Both countries claim the fish rich shoal as their own and protests by Philippine fishermen over their loss of livelihood have drawn mass support in the south-east Asian country.
China International Travel Service, the state-owned tourism operator, yesterday suspended ties with the Philippines after organisers announced plans to demonstrate outside Chinese embassy buildings and property today.
Beijing also issued a travel advisory warning its citizens to keep a low profile. "Avoid going out at all if possible, and if not, to avoid going out alone," it said. "If you come across any demonstrations, leave the area, do not stay to watch."
Reports in Japan said five Chinese warships – including two guided missile destroyers, two frigates and a amphibious landing ship – had passed through waters close to Okinawa moving to Philippine reefs.

So China is behaving like Japan circa 1938 and the Philippines are completely unprepared militarily. I support pretty much anyone who is against China right now, and the Philippines are a friend to the United States, but my sympathy is limited. If they did not want to be vulnerable to military pressure from China, maybe they should not have kicked us out of Clark Air Base and Subic Bay in the 1990's.  In fairness, Clark Air Base was destroyed by Mount Pinatubo. But the Philippine Senate chose to throw the US out in a nationalist frenzy over the objections of its own people, who benefited from the US presence. Now how's that workin' out for ya?

Thoughts from Walter Russell Mead:
There are a lot of people in China right now who want a clear win — a Philippine humiliation — rather than a nice face saving compromise. That isn’t just because they are nationalist hotheads who care passionately about the South China Sea; it’s also because from the standpoint of realpolitik China doesn’t want to create the impression that weak countries can get away with tweaking the dragon’s tail. If the Philippines are seen as gaining anything from the crisis, the Vietnamese, Koreans, Japanese and others will all think that the time has come to push China on these unresolved border issues.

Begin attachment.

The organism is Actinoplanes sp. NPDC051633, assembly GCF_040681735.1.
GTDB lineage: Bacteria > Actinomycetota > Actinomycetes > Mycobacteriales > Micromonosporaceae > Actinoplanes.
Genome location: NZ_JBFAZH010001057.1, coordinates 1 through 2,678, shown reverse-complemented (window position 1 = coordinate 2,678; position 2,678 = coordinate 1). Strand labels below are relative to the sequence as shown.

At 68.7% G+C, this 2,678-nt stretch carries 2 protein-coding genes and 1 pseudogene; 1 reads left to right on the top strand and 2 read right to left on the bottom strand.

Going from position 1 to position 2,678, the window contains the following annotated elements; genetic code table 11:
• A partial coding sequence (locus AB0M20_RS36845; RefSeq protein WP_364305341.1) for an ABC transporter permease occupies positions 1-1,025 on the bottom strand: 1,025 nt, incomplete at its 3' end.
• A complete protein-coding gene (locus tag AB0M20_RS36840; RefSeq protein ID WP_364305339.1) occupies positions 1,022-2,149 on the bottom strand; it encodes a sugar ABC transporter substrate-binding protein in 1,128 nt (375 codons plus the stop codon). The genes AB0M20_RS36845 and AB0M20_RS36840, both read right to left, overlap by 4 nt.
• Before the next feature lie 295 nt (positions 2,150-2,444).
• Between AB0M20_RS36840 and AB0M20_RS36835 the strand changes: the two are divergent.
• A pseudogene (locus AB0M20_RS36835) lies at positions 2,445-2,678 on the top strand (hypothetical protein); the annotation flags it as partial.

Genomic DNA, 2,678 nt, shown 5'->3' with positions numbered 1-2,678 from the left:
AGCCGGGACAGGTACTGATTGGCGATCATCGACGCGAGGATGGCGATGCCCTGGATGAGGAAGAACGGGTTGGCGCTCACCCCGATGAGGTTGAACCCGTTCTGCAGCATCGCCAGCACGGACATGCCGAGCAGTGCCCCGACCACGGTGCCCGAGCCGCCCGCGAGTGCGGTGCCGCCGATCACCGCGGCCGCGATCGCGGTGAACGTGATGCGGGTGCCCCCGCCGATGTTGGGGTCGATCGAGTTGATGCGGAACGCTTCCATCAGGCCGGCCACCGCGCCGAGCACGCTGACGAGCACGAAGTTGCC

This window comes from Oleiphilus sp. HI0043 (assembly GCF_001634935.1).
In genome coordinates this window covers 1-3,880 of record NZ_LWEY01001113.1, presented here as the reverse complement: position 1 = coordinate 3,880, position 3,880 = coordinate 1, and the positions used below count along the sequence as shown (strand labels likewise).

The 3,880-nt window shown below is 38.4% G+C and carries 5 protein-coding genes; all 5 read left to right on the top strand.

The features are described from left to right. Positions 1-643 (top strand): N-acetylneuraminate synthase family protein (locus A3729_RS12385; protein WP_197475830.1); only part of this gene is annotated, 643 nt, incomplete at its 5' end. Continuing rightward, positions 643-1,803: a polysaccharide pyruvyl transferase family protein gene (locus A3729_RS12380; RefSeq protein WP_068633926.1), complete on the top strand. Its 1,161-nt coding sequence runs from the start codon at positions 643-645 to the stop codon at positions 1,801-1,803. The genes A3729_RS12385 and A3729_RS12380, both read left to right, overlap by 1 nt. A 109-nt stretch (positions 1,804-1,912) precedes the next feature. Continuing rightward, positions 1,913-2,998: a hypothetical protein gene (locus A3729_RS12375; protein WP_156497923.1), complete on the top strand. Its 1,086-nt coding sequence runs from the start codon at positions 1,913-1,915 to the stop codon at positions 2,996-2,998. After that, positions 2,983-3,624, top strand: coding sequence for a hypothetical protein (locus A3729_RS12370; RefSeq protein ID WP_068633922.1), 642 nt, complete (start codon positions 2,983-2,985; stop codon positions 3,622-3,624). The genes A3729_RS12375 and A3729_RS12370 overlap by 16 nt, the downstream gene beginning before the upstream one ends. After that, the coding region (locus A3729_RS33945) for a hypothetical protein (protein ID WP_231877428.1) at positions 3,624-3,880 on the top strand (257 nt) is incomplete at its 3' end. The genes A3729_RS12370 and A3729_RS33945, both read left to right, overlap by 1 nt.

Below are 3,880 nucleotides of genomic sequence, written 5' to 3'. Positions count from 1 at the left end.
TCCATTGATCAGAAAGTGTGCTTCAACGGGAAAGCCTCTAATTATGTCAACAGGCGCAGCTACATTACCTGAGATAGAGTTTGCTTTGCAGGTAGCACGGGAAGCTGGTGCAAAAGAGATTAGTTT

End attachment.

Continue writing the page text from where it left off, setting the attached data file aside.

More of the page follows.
America wants the region to stay quiet. We don’t want one crisis after another, and while we can’t let China run rampant, bullying its neighbors whenever it feels the need, we also don’t want to get sucked into an endless series of situations where we have to either throw an ally to the wolves or get into a high profile confrontation with China.
If our friends and allies want our backing in a crisis, they need to consult with us before the crisis breaks out, and if they provoke China’s wrath by taking steps that we think are ill judged, we can’t let ourselves be dragged into the fight. On the other hand, they need to know that we will stand with them if they have pursued a thoughtful and moderate course — and even if they haven’t, we may be compelled to rally to their side if China’s response to their ill-judged provocations goes too far.
America’s new Asian policy is the right thing to do, but doing it well is going to be hard. Encouraging Asian states to resist Chinese expansionism without signalling to their politicians that America will back them up no matter what isn’t easy to do.
Sounds about right.